For previous speakers’ details, see News. For a list of our recent
lunchtime guests, see Past Events.
EP’s UK website gives details of its own events, of which
visitors may be notified by email.
For the latest information and
alerts about violations of media freedom and attacks on the safety of
journalists in Turkey please see Council of
Europe’s Platform for the safety of journalists (www.coe.int).
These alerts are sent directly and quickly to the state authorities in Turkey
and other countries concerned. Their responses to allegations of violations
are published on the platform. The AEJ is working closely on this day by day
with the EFJ/IFJ, Article 19, Committee to Protect
Journalists Index on Censorship, IPI and Reporters Without Borders. William
Horsley, UK chairman and AEJ international Vice President and Media Freedom
Representative, notes that “the arbitrary and sweeping arrests of
journalists and closures of media outlets in Turkey are alarming and urgent.
Many journalists who have not been arrested are obliged to lie low and not
speak in public because of the dangers.” Horsley has an assessment of
Turkey’s actions under the state of emergency on the international AEJ website.
There is also a petition from Amnesty
International calling on President Erdogan to uphold human rights in Turkey,
even in a state of emergency. The petition
here has options to sign - http://bit.ly/turkeyrights
AEJ protest against Zaman
On 4 March the Turkish
authorities seized the Istanbul headquarters offices of Zaman, Turkey’s largest circulation newspaper and one of the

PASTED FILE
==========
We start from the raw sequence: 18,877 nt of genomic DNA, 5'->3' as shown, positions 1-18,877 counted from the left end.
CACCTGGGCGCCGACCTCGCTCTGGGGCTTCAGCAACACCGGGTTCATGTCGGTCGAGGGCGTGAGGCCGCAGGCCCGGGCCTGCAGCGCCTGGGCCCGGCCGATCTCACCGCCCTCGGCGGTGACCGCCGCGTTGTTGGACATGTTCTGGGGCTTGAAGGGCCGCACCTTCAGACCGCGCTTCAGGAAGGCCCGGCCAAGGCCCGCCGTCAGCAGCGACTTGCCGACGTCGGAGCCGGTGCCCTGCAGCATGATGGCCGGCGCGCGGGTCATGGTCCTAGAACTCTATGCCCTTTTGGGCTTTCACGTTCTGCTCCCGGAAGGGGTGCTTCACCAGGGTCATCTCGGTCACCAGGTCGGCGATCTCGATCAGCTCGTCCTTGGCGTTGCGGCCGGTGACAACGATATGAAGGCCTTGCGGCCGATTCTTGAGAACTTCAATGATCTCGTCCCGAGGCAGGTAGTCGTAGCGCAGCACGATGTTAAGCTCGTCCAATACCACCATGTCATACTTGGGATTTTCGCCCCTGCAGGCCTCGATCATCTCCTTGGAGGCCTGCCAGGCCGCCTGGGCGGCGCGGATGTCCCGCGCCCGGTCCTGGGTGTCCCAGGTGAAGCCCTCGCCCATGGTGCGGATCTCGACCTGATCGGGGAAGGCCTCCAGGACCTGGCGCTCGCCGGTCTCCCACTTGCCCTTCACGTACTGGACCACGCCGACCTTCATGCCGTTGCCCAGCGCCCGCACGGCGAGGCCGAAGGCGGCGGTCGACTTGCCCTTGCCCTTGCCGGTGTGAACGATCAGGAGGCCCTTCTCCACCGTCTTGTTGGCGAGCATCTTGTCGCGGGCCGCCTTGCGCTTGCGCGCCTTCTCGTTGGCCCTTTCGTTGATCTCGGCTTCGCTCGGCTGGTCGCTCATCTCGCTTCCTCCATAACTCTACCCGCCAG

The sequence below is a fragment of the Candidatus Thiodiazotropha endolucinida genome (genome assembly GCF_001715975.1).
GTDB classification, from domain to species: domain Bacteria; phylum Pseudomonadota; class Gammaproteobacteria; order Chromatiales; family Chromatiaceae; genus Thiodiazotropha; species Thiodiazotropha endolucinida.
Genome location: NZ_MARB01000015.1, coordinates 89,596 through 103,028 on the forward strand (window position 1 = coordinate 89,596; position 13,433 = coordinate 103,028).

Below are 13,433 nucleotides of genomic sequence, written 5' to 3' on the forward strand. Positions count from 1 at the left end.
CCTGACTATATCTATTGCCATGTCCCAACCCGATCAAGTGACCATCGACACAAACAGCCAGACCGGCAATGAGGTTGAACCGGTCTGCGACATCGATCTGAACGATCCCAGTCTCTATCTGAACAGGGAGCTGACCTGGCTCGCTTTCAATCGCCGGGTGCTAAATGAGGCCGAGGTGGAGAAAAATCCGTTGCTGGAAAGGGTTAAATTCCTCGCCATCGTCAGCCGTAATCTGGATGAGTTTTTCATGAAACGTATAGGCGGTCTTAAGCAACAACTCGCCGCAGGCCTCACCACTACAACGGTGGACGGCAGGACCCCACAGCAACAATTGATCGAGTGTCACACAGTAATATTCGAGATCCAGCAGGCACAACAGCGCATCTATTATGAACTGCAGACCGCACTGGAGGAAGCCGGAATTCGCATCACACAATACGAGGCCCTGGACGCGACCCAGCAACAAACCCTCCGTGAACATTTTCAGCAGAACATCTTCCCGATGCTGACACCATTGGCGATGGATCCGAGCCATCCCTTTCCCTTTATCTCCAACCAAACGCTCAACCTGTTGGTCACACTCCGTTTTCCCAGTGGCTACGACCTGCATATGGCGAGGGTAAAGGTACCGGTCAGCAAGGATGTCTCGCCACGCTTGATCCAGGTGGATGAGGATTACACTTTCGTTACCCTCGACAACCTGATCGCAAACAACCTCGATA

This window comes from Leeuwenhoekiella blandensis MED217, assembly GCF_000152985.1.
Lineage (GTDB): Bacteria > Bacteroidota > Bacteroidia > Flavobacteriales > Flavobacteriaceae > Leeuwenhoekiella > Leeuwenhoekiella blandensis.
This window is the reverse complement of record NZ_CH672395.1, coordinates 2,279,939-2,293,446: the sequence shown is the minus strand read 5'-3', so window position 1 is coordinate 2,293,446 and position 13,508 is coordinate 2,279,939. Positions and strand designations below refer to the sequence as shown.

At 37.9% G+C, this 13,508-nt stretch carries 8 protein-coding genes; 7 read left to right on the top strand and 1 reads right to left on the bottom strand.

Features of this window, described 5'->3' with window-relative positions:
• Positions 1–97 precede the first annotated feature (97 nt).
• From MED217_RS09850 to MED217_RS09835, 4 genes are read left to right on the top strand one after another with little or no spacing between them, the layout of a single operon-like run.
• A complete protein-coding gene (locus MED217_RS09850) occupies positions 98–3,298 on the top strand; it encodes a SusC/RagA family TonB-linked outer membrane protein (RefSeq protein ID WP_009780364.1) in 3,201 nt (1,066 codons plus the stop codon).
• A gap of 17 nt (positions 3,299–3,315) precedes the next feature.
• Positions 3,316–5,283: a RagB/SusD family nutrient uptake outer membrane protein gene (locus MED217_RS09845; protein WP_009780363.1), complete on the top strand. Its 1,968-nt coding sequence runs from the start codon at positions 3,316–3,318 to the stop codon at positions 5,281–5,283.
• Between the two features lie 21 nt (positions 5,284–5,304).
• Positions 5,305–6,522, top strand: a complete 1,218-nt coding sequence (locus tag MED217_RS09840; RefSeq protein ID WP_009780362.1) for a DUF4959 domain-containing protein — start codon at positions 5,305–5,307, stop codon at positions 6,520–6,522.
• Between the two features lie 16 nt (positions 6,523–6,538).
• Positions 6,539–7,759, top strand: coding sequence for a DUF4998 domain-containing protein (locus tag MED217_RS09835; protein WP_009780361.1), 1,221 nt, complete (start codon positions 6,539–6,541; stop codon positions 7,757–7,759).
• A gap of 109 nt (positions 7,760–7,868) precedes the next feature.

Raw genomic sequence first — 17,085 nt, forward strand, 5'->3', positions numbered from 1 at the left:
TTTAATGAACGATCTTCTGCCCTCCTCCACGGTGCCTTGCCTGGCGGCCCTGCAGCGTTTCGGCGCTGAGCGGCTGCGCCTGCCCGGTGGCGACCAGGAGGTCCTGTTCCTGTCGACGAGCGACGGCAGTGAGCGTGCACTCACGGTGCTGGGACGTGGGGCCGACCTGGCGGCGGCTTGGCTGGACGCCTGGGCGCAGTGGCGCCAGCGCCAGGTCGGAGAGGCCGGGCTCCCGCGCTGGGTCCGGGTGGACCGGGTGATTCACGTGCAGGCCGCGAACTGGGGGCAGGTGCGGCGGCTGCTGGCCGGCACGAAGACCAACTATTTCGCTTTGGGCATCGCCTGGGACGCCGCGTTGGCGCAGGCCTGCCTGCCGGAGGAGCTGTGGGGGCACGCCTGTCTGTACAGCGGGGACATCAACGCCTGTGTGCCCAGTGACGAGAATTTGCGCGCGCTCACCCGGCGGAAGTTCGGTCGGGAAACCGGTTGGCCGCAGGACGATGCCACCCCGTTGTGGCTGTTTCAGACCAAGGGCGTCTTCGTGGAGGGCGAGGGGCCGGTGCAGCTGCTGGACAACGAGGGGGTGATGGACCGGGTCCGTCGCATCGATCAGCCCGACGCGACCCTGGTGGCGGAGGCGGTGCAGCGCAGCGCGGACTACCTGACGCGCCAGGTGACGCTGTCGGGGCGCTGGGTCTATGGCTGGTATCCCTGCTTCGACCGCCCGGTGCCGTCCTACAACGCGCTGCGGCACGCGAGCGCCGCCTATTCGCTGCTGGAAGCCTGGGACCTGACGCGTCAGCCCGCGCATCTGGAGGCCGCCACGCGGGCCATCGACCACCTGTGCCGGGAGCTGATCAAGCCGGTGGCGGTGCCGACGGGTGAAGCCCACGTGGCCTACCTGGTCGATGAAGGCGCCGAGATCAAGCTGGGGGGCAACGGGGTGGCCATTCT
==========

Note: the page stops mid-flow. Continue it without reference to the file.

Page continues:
most outspokenly critical voices in the Turkish media. The action was taken
on the basis of a court decision which failed to provide any proper evidence
to justify taking the newspaper into forced administration. The Association
of European Journalists (AEJ) condemned this blatant attack on press freedom. The seizure of
the premises of Zaman with the use
of massive police force came only three days before the March 7 EU
leaders‘ summit with Turkey. The AEJ pressed the European Union and
governments of its member states to forcefully condemn the seizure of Zaman and to demand that Turkey should
stop the widespread judicial harassment and other attacks on press freedom,
free all members of the media wrongly held in detention, and drop the ongoing
criminal cases against numerous editors and journalists.
Celia Hampton, our long-time secretary, treasurer and website editor, passed
away on May 17 after a
protracted illness. Celia was a
friend and colleague to many AEJ members and contributed an enormous
amount to the AEJ in both the UK and internationally. Despite increasing frailty and ill health
she continued to write regularly on her specialty legal matters before
finally succumbing to the pulmonary illness which dogged much of her life in
recent years. Please see our Obituaries section for more
information and personal recollections.
World Press Freedom Day:
A number of AEJ national sections marked World Press Freedom Day on May 3 as
reported on www.aej.org
Several sections produced reports
and the AEJ Turkey took part as a member of the G-9 Platform, Freedom for
The 2016 World Press Freedom Day conference in Helsinki on May 2-4 was marked
by a clamour
of voices calling on Europe to recognise its
own failings. William Horsley, AEJ UK Chairman and International AEJ
Representative for Media Freedom, has these
reflections on the issues.
AEJ Greece awards Journalism Prize to
The prize, made by the Greek section of the AEJ, was awarded to Peter Kramer,
former AEJ Secretary-General. It was presented by HE Mr
President of the Hellenic Republic, on 20 April. Congratulations to Peter, a
great friend of ours. See www.aej.org
(1 May 2016)
AEJ hails new commitments on journalism:
The AEJ welcomed the new set of political commitments to protect journalism
and the safety of journalists adopted by the Council of Europe on 13 April.
See www.aej.org, the text
of the recommendation
and the Council of Europe press
release. (14 April 2016)
Concern over Romania’s public broadcasting:
A hasty reform of the
legislation governing the heavily indebted public sector broadcasting organisation has raised AEJ concerns. (10 March 2016)
EU to examine Poland’s